Gov. Mike Pence and other supporters of Indiana’s “Religious Freedom Restoration Act” have made a simple point in defense of their law -- that a slew of other states, plus the federal government, have the same law on the books and that Barack Obama as a state senator voted for it in Illinois.
In Arkansas, meanwhile, Republican Gov. Asa Hutchinson said he would not sign his state's "Religious Freedom Restoration Act" until the legislature changed it to more closely mirror the federal law.
So what’s the difference between all the rest of the laws -- on the federal books and in 19 other states -- and the two more recent, similar bills in Indiana and Arkansas?
Opponents and observers make a few major cases for why these two new laws are different from the rest.
1. INDIANA’S LAW APPLIES TO COMPANIES; OTHERS DON’T
“This bill is substantively different,” said Adam Talbot, spokesman for Human Rights Campaign (HRC), the D.C.-based gay rights group. “It is the broadest and most dangerous legislation of its kind.”
The main difference, gay-rights advocates say, is this: Indiana’s law expressly applies to corporations.
Into the weeds we go: The federal law signed by President Bill Clinton, and the similar Religious Freedom Restoration Acts (RFRAs) in 19 other states, do not say they apply to corporations, according to gay-rights advocates. Instead, they apply to people.
The laws say the government has to prove a higher standard of government interest in applying laws that may infringe on a person’s free exercise of their religion. In Indiana, SB 101 also included “corporations” in the list of entities that can sue.
After the Supreme Court ruled in its Hobby Lobby decision that “closely held” corporations can act on religious beliefs, it’s unclear whether other RFRA laws about individuals now also apply to corporations. But in Indiana, that definition has been expanded beyond the narrower definition in Hobby Lobby to include all corporations and associations.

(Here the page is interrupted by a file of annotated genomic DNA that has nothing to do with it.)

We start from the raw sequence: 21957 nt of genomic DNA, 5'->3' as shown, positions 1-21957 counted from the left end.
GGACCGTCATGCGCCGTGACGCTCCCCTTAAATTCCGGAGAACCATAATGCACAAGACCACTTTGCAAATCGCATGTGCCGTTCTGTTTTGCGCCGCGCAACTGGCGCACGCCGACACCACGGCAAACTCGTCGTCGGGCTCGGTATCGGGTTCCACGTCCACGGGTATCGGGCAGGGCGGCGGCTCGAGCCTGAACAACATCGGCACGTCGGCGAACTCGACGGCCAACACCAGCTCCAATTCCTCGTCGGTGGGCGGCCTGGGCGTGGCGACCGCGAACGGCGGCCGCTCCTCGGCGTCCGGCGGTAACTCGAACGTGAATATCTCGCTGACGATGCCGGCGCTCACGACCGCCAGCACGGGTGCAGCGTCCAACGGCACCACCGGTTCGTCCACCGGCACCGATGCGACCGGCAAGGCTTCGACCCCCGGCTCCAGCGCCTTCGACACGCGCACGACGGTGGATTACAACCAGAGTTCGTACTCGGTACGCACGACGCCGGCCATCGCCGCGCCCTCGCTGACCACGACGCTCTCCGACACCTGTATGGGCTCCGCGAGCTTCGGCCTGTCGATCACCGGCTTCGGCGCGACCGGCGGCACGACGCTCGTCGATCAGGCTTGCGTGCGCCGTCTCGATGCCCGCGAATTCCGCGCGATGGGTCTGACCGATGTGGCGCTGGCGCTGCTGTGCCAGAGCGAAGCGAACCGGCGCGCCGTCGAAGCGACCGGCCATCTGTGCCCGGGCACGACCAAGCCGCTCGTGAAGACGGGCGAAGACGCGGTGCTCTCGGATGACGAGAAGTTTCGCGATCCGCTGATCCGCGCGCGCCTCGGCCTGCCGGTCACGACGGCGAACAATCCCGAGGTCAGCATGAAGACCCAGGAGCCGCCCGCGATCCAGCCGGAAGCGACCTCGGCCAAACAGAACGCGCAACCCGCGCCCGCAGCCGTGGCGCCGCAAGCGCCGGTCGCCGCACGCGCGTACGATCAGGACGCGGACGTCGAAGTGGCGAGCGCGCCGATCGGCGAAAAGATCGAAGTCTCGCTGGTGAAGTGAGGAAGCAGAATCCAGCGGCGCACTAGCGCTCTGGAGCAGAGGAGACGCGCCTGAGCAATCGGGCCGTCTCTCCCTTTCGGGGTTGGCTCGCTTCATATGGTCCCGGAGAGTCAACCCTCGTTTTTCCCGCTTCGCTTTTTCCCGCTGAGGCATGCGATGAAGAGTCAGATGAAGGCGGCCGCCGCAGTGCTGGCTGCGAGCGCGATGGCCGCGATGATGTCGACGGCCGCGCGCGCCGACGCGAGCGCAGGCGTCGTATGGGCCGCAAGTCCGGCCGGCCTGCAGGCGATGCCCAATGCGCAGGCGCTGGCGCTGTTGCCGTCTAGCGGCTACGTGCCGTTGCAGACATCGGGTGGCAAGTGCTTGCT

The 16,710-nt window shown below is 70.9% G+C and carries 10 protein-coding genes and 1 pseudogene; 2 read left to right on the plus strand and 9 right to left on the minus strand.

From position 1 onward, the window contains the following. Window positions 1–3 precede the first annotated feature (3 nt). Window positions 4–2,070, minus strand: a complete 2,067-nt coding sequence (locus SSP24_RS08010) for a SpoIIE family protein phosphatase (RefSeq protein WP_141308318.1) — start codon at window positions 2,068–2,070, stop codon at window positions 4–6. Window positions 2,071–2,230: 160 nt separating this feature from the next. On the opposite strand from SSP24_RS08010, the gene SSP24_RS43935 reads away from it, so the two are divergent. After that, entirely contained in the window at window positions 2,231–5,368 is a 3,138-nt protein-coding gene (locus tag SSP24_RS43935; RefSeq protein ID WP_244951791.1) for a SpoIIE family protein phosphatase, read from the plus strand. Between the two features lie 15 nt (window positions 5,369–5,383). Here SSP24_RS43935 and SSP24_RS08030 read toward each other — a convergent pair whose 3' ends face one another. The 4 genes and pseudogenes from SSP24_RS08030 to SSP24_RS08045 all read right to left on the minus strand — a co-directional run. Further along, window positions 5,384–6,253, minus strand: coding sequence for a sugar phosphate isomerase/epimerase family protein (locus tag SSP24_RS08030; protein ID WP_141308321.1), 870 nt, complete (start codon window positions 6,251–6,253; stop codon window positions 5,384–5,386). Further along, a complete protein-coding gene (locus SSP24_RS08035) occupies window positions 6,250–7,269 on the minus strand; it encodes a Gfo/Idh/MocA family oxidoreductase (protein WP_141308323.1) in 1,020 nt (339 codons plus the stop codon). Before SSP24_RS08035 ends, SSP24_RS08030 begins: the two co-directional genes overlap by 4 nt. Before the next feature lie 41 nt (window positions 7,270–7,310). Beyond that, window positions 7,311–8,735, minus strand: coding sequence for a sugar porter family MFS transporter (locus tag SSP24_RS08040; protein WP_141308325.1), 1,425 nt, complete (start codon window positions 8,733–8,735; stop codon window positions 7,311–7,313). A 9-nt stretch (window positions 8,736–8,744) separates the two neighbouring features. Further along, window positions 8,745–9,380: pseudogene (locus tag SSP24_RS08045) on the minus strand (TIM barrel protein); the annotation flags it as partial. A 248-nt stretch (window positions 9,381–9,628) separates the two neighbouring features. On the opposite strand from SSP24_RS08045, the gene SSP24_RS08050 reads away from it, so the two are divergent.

"We want certainty under this law," said Travis Weber, director of the Center for Religious Liberty at the socially conservative Family Research Council, explaining why supporters of the bill want that corporate application included. "We want this to be resolved in our law, so we're going to specifically define 'person' as businesses."
Of the 19 states with similar laws, only Indiana's and South Carolina's statedly apply to corporations, according to a quick ABC review of all the laws.
2. IN SOME OTHER STATES, NONDISCRIMINATION LAWS TRUMP ‘RELIGIOUS FREEDOM’ LAWS
"If there is a nondiscrimination law” already on the books, says Lambda Legal National Law and Policy Director Jenny Pizer, “that law should be enforceable and enforced notwithstanding any religious claim.”
Pizer says her organization, a pro-gay-rights advocacy and legal-defense group, has found that nondiscrimination laws typically trump RFRA laws in court.
But Indiana has no statewide law barring discrimination based on sexual orientation, and only a handful of its counties have nondiscrimination laws at the local level. According to Pizer, that means there’s no protection from discrimination by companies—where in some other states, there is.
Four states, among the 20 that have RFRA laws, also have statewide laws that protect from sexual-orientation discrimination, per the Human Rights Campaign. In other states, pro-gay-rights legal advocates have sought to get courts to interpret sex-discrimination laws as applying to cases involving sexual orientation, but that's not always a lock.